Bilal: A New Breed of Hero
|Bilal: A New Breed of Hero|
|Directed by||Khurram H. Alavi|
|Produced by||Ayman Jamal|
|Screenplay by||Alex Kronemer|
|Story by||Ayman Jamal|
China Anne McClain
Thomas Ian Nicholas
|Music by||Atli Örvarsson|
|Edited by||Patricia Heneine|
|Distributed by||Gulf Film|
|Country||United Arab Emirates|
Bilal: A New Breed of Hero is a 2015 English-language Arabic 3D computer-animated action-adventure film about the birth of Islam, produced by Barajoun Entertainment and co-directed by Khurram H. Alavi and Ayman Jamal. With a story by Jamal, the screenplay was written by Alavi, Alex Kronemer, Michael Wolfe and Yassin Kamel. With this film, Jamal aimed to depict heroes from the history of the Arabian Peninsula.
The film depicts the life of Bilal ibn Rabah, who, known for his beautiful voice, was freed from slavery and rose to a position of prominence in 632 AD. The voice cast features Adewale Akinnuoye-Agbaje, Ian McShane, China Anne McClain, Jacob Latimore, Thomas Ian Nicholas, Fred Tatasciore, Cynthia McWilliams, Jon Curry, Dave B. Mitchell and Michael Gross.
Bilal premiered on December 9, 2015, at the 12th Annual International Dubai Film Festival. Starting September 8, 2016, the film released throughout the MENA region. The film began an international rollout in February 2018.
Bilal won "Best Inspiring Movie" on Animation Day at the 2016 Cannes Film Festival. It won "Best Innovative Movie" at the BroadCast Pro Middle East Award 2016. Bilal was nominated for Best Animated Feature Film at the 2016 Asia Pacific Screen Awards (APSA), the region's highest accolade for film.
Bilal lives a peaceful life with his mother and his younger sister in the outskirt of the village until the Byzantine soldiers come, enslave them and kill his mother.
During his childhood, he is sold as a slave to the richest man in the city of Mecca, Umayyah, one of the Quraysh's leaders. While getting water for his master, he encounters Okba, another of Quraysh's leaders, who is persuading the people of Mecca to come to his shop and buy various types of idols from him, and the mysterious and masked Charlatan Priest, who tricks people to give their money to him with promises that the idols will grant them all of their desires.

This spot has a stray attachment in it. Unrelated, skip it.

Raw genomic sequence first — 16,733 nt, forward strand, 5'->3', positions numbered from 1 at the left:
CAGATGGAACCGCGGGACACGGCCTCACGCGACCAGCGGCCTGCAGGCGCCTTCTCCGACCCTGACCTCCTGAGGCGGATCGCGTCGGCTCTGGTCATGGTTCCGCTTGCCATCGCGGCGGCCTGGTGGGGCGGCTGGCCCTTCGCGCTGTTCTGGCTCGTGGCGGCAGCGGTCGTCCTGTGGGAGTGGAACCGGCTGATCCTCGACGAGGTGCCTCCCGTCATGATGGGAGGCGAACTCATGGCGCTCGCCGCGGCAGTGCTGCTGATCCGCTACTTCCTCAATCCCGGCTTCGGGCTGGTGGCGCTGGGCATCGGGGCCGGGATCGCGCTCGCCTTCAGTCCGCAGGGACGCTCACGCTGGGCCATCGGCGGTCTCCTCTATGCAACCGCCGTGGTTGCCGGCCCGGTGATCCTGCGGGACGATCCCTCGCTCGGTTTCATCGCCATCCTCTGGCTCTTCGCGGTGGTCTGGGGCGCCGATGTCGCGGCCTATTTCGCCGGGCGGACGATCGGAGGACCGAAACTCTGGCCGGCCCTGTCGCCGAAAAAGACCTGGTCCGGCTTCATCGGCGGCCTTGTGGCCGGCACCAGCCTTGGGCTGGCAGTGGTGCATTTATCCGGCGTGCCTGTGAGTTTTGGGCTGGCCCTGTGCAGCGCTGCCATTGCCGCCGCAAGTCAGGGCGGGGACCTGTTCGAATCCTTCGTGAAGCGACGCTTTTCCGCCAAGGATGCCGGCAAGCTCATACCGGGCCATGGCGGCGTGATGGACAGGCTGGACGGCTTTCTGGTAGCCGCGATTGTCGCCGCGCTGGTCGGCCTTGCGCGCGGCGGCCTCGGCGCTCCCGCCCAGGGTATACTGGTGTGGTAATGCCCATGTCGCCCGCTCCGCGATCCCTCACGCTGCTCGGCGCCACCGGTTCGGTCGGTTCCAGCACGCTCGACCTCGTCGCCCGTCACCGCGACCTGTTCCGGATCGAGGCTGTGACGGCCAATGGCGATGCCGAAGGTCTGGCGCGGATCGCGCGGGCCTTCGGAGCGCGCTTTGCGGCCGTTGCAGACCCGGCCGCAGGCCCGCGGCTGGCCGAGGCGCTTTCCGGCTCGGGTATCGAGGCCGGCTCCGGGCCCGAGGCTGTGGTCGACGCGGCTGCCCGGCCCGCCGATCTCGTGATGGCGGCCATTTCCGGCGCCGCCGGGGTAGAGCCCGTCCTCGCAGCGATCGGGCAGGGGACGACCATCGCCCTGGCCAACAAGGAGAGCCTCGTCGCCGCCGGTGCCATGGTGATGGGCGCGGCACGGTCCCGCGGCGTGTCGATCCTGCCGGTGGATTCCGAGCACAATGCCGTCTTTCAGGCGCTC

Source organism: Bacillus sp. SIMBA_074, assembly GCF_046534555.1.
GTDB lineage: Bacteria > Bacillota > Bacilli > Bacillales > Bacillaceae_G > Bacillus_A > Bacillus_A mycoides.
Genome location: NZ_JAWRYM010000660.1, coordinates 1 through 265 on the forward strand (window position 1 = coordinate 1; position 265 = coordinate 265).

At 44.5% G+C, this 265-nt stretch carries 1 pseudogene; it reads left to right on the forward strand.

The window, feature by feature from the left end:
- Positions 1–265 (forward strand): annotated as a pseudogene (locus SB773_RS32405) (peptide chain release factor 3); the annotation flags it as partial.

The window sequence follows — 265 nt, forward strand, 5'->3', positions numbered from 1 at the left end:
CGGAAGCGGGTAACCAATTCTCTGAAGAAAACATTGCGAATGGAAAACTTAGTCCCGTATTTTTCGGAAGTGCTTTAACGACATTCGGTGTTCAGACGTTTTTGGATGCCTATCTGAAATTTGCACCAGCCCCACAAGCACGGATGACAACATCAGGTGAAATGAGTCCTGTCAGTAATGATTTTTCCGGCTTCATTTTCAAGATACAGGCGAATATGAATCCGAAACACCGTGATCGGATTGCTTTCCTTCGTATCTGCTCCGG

In another part of the city, Safwan, Umayyah's son, is bullying Ghufaira, Bilal's sister, along with his friends and is about to shoot her with an arrow when Bilal intervenes and saves her. Umayyah hears about this from one of his merchants and reminds Bilal of his status with brutality before ordering the guards to whip him. After that, Umayyah slaps Safwan for losing to a slave and embarrassing him.
One day, Bilal meets and befriends a white horse, whom he rides until he reaches adulthood. He becomes friends with Saad, a skilled archer. On his way back to Umayyah's mansion, he stops a hungry young boy from stealing from the idol's bowl to spare him a beating from the Meccan Priest's guards. He gives the boy his own food instead. His act of kindness is seen by Abu Bakr, a man who believes in equality for everyone and sees greatness in Bilal. However, Bilal doubts him and his beliefs, unable to see a future where slaves are treated with fairness. Unbeknownst to both of them, Safwan's servant d been watching them while they were having their conversation.
After receiving a gift from Sohaib, a slave of Persian origin purchased from the Roman lands, which is actually the gift from his master to Umayyah, Bilal is told to sing at Umayyah's feast at night. He leaves after his song to the sound of his master's friends mockingly praising, laughing and insulting his late mother. The next day, Bilal goes back to Abu Bakr to ask for clarity and accepts his beliefs that there is only one God. He also learns that even people like Umayyah are slaves as well, their master being "greed".
At the next feast celebrating Safwan's first success as a merchant, another Quraysh leader named Abu al-Hakam, warned Umayyah of the new movement opposing them. Upon learning from al-Hakam that some of his fellow merchants are beginning to join the new movement, Umayyah is enraged by this and demands to know of anymore traitors among his ranks. Seeing the opportunity, Safwan accuses Bilal of being part of the new movement. After being questioned by his master, Bilal then defies Umayyah and is taken to a cage where he is tortured everyday in an effort to force him to renounce his claims. One day, Umayyah comes and offers him an opportunity to be a spy against the movement. Bilal does not yield and is then taken out to the public where he is chained in front of the Meccans. A large boulder is put on top of him to slowly crush him, but he was saved by Abu Bakr who buys him from his oppressive master.